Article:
The hidden upside to higher prices

Noting that $3.50-a-gallon gas seems to be reducing his city’s notorious traffic jams, Los Angeles-based blogger Mickey Kaus wondered the other day whether “a secret base of support for higher gas prices” will emerge. After all, for people who can afford it, a higher gas price could be worth every penny if it meant “getting where I want to go in as little time as it took 20 years ago.” He’s clearly onto something here, and gasoline prices are just part of it. The low-inflation economy we’ve enjoyed for the past decade has taken its toll on what economists term “rationing by price.” In the upper income brackets, at least, too many people can now afford too many things. It’s often noted that airline travel was more pleasant when tickets weren’t affordable for the unwashed masses. Likewise, we wouldn’t have the annoyance of people chattering into cell phones everywhere if such phone service weren’t so cheap. Meanwhile, the very rich are driven to ridiculous ostentation partly because the less-ridiculous luxuries are now within reach of a large upper-middle class. In short, we should stop complaining about high prices and start longing for them. In so many ways, they’d make the world a better place.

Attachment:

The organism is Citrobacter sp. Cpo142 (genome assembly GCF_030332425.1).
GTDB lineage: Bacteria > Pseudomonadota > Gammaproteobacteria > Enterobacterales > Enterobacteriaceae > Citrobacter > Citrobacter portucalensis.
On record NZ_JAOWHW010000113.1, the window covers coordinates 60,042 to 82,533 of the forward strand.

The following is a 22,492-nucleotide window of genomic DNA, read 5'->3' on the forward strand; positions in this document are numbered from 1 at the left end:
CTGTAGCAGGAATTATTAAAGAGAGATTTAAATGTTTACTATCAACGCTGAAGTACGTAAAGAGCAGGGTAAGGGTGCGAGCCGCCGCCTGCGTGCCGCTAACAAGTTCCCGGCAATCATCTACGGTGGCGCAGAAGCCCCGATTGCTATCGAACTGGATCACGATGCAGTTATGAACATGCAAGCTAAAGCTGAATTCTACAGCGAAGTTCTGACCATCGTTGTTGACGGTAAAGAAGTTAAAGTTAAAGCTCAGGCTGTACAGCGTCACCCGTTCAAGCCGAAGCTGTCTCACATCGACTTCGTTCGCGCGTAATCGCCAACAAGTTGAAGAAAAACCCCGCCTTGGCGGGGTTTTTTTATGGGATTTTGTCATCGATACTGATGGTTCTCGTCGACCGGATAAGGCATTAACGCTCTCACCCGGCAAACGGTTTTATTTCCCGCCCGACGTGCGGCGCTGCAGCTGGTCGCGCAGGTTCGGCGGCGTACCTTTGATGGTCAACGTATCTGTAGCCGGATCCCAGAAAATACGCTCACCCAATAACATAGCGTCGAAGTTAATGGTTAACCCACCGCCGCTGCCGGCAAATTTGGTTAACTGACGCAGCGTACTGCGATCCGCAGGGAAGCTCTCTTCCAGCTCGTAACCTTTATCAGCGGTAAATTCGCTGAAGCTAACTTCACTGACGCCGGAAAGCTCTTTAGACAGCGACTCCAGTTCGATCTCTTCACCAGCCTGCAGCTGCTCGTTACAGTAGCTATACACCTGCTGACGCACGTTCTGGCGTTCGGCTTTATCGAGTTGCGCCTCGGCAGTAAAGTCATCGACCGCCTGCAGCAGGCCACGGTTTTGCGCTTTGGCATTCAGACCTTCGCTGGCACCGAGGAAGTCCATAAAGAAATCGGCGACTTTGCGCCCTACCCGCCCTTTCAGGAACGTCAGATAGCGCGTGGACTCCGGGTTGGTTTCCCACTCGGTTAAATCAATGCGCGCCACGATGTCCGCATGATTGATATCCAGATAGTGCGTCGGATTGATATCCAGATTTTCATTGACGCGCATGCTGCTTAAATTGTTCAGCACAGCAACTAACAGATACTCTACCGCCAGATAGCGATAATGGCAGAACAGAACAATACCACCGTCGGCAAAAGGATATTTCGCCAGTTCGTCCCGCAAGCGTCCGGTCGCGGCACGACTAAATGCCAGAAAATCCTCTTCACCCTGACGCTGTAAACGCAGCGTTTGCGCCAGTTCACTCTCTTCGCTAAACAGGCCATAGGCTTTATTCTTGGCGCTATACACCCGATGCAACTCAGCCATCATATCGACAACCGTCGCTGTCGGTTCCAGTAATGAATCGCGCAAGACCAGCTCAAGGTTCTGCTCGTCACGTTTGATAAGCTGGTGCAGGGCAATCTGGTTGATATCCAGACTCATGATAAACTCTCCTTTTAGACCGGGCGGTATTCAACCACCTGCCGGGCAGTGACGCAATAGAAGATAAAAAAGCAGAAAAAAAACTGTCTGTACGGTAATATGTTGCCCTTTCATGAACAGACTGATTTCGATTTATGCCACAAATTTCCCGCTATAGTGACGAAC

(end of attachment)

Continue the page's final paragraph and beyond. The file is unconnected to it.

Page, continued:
—Posted by Mark Dolliver

Image: soxiam/